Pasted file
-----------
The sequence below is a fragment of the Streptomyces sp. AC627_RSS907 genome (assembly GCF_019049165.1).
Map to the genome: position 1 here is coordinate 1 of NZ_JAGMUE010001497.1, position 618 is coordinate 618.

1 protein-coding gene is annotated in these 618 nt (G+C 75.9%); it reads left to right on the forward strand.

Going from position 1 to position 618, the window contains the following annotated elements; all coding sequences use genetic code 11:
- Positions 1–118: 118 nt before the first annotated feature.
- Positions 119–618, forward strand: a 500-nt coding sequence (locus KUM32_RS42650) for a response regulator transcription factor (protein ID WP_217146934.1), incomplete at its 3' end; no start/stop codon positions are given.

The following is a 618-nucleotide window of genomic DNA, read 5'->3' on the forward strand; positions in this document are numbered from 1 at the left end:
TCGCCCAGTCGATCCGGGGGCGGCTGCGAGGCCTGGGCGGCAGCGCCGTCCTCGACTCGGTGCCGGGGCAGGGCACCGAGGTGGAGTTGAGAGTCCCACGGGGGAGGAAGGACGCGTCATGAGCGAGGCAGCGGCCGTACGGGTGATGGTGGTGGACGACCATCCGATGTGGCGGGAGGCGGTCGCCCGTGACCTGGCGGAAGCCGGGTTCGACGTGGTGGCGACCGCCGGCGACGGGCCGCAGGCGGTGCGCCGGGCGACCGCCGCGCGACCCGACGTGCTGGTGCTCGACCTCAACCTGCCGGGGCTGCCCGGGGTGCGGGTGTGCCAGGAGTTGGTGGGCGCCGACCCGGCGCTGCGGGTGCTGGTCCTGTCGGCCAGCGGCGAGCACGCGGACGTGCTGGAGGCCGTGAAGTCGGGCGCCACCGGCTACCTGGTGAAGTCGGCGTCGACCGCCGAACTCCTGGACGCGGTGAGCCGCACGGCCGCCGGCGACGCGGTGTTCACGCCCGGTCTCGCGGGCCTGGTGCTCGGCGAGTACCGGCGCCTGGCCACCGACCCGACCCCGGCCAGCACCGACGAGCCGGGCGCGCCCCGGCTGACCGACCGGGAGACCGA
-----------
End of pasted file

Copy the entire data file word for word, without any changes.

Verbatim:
The sequence below is a fragment of the Streptomyces sp. AC627_RSS907 genome (assembly GCF_019049165.1).
Map to the genome: position 1 here is coordinate 1 of NZ_JAGMUE010001497.1, position 618 is coordinate 618.

1 protein-coding gene is annotated in these 618 nt (G+C 75.9%); it reads left to right on the forward strand.

Going from position 1 to position 618, the window contains the following annotated elements; all coding sequences use genetic code 11:
- Positions 1–118: 118 nt before the first annotated feature.
- Positions 119–618, forward strand: a 500-nt coding sequence (locus KUM32_RS42650) for a response regulator transcription factor (protein ID WP_217146934.1), incomplete at its 3' end; no start/stop codon positions are given.

The following is a 618-nucleotide window of genomic DNA, read 5'->3' on the forward strand; positions in this document are numbered from 1 at the left end:
TCGCCCAGTCGATCCGGGGGCGGCTGCGAGGCCTGGGCGGCAGCGCCGTCCTCGACTCGGTGCCGGGGCAGGGCACCGAGGTGGAGTTGAGAGTCCCACGGGGGAGGAAGGACGCGTCATGAGCGAGGCAGCGGCCGTACGGGTGATGGTGGTGGACGACCATCCGATGTGGCGGGAGGCGGTCGCCCGTGACCTGGCGGAAGCCGGGTTCGACGTGGTGGCGACCGCCGGCGACGGGCCGCAGGCGGTGCGCCGGGCGACCGCCGCGCGACCCGACGTGCTGGTGCTCGACCTCAACCTGCCGGGGCTGCCCGGGGTGCGGGTGTGCCAGGAGTTGGTGGGCGCCGACCCGGCGCTGCGGGTGCTGGTCCTGTCGGCCAGCGGCGAGCACGCGGACGTGCTGGAGGCCGTGAAGTCGGGCGCCACCGGCTACCTGGTGAAGTCGGCGTCGACCGCCGAACTCCTGGACGCGGTGAGCCGCACGGCCGCCGGCGACGCGGTGTTCACGCCCGGTCTCGCGGGCCTGGTGCTCGGCGAGTACCGGCGCCTGGCCACCGACCCGACCCCGGCCAGCACCGACGAGCCGGGCGCGCCCCGGCTGACCGACCGGGAGACCGA